- Permitting allows jurisdictions the opportunity to engage the event organizer at the beginning of the event operations phase.
- Public stakeholders can size-up the event operations characteristics of a proposed event in order to schedule adequate personnel and equipment resources to accommodate the event. Resources may include traffic control, security, and maintenance.
- From the event organizer's perspective, a special event permit application and associated regulations outlines a general approach toward successfully managing travel for the event, facilitates coordination with appropriate stakeholders, and gauges resource requirements on the day-of-event.
Decision Maker's Role in Regional Initiatives and Activities
Table 4-4 presents the major efforts that should be considered in the decision maker's role in effecting regional initiatives and activities.
The decision maker's responsibility to the community relative to the regional initiatives and activities are presented in Table 4-5.
Importance of Funding
Funding is an important consideration since it is needed to pay for the time of staff assigned to planning and coordination efforts. Without an identified source of funding, the participation of agencies is subject to the availability of financing from the home agencies of those asked to take a role. At times of budgetary restrictions, agencies may not choose to make staff members available for planning and coordination, or they may limit the time or number of staff members who are needed to formulate a plan. This could be especially true for agencies that are outside of the jurisdiction where the event is being held.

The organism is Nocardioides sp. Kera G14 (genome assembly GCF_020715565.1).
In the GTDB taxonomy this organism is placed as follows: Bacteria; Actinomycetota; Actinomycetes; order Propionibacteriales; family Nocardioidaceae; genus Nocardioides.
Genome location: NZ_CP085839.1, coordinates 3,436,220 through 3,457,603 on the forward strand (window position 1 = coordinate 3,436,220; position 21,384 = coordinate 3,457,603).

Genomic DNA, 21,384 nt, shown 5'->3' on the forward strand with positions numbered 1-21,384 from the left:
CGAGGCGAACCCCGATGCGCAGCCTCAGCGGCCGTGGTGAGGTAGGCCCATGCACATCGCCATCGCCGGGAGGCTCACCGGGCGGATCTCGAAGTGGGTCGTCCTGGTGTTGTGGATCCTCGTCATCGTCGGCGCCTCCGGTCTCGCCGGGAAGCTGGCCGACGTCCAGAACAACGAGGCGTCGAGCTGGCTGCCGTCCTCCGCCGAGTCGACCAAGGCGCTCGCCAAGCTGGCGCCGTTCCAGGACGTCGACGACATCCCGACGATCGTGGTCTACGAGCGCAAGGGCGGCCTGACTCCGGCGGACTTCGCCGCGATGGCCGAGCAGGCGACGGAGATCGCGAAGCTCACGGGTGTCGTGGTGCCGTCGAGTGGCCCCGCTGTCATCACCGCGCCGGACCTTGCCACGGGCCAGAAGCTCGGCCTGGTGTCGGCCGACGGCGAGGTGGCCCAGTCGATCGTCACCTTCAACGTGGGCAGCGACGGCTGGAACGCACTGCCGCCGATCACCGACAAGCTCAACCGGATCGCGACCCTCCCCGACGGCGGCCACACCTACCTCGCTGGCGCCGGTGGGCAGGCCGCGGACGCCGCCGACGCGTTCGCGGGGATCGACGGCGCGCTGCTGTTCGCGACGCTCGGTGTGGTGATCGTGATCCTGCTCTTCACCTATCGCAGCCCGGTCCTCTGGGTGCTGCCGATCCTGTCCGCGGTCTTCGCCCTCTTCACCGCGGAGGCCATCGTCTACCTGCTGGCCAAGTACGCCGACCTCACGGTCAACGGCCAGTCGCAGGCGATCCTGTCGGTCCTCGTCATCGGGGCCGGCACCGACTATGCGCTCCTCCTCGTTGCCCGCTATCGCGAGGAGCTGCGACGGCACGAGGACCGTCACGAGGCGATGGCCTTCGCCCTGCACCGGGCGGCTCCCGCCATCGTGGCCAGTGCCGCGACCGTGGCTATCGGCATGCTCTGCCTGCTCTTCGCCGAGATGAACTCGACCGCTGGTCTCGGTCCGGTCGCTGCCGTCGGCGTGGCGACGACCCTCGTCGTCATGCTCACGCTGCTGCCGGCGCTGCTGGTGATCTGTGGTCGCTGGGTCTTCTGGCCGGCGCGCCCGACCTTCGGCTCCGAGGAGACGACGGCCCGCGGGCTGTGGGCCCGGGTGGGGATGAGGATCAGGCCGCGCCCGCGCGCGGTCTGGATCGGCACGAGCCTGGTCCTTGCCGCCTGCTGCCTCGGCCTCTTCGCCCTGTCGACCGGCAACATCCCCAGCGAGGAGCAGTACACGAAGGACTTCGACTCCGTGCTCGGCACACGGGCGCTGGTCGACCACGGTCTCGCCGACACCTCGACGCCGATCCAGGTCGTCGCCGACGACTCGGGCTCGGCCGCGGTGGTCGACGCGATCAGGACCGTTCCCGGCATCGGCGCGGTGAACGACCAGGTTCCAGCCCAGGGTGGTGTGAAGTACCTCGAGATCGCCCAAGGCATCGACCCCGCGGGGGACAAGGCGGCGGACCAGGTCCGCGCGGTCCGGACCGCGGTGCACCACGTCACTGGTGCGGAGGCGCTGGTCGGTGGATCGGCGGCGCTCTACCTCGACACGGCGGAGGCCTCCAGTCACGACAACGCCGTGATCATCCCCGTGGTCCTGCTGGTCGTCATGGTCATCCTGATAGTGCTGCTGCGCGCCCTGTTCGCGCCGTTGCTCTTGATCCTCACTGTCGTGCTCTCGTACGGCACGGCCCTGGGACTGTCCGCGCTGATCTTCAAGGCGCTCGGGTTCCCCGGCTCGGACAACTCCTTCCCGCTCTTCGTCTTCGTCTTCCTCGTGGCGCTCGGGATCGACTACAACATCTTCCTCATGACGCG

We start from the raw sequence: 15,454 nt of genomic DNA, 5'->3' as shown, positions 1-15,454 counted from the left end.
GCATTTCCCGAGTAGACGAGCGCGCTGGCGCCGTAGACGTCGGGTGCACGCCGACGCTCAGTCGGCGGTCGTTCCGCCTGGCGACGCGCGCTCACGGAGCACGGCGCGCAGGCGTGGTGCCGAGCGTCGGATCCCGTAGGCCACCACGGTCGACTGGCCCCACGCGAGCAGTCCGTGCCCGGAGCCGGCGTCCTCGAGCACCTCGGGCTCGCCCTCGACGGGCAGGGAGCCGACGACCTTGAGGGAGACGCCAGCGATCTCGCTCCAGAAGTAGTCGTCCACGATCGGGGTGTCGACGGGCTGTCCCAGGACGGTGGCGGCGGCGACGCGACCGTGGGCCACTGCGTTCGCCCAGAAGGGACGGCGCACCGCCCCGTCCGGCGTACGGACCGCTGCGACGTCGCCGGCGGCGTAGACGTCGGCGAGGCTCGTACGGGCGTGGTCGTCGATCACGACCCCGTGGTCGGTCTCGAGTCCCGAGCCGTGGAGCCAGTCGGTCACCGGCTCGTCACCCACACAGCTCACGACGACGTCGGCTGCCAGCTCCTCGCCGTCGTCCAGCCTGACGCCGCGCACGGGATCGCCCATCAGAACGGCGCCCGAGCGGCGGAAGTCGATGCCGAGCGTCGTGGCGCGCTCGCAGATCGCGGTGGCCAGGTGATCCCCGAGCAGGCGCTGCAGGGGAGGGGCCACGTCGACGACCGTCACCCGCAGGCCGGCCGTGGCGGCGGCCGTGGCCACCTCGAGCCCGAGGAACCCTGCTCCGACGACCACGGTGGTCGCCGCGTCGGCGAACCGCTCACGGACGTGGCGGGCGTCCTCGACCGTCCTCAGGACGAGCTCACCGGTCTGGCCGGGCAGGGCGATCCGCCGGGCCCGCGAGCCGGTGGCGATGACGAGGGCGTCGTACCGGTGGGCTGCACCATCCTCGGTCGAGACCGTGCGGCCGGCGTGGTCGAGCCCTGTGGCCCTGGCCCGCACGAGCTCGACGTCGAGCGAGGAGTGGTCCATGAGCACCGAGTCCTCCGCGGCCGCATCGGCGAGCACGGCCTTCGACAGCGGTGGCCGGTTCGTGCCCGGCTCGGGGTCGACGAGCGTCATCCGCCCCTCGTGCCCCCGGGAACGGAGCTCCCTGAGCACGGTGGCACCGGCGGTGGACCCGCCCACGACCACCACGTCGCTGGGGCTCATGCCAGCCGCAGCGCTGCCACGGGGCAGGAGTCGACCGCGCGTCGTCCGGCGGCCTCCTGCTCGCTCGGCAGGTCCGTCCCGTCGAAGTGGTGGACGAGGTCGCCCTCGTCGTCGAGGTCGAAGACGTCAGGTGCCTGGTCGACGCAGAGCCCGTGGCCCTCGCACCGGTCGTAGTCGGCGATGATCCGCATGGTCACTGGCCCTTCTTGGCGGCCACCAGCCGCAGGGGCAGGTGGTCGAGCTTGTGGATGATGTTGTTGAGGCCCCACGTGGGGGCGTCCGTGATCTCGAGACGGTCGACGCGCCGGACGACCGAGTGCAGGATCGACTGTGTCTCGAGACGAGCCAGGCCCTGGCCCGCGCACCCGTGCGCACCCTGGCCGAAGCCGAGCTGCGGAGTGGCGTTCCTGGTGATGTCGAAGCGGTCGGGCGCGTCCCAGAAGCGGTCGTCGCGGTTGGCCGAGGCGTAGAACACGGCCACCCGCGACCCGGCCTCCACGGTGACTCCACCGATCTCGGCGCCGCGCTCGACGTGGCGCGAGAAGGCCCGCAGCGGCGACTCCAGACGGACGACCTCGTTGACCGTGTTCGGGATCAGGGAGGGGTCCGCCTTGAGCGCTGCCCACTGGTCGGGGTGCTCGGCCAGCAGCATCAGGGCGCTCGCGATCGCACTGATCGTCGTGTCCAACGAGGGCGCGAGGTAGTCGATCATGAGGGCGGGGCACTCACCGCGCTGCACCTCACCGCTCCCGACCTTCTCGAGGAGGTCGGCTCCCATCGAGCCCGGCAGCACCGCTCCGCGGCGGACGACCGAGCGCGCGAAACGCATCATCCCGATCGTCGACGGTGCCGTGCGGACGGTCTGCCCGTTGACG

In his presentation at the 2nd National Conference on Managing Travel for Planned Special Events, David Kuehn of the FHWA revealed a cost program for Planned Special Events that has three components, each one building on or necessary for the next: personnel, cost management, and cost recovery. He recommended that a decision maker include the actions listed in Table 4-6 to manage costs for planned special events.
|Financial Management of Costs|
|Financial Management of Revenues via Cost Recovery|
Public agencies recover costs incurred in providing services during the event operations planning phase and resources on the day-of-event through event organizer fees and other funding mechanisms. The City of Los Angeles recognizes that the numerous planned special events held in their City have a positive impact on their economy. Los Angeles includes a line item in their annual budget for planned special events relative to equipment costs and staffing costs.
Successful Approaches for Cost Recovery
Table 4-7 describes five different approaches used by jurisdictions to obtain cost recovery for staff and equipment rental.
Reasons to Waive Cost Recovery Requirements
The social and economic benefits yielded by planned special events, in addition to the purpose of select events, result in jurisdictions as part of a political decision, periodically waiving cost recovery requirements even for privately sponsored special events. These decisions may be based on providing a public service or considered as a cost of economic development. For instance, Table 4-8 lists criteria that planned special events in Louisville, KY must meet for City provision of free services for event operation and management.
Source: Festivals & Events: Policies & Procedures, City of Louisville, Kentucky
Decision Maker's Role in Funding
Table 4-9 presents the major efforts that should be considered in the decision maker's role in funding.
Table 4-10 presents the decision maker's responsibility to the community concerning funding mechanisms for the purposes of managing travel for planned special events.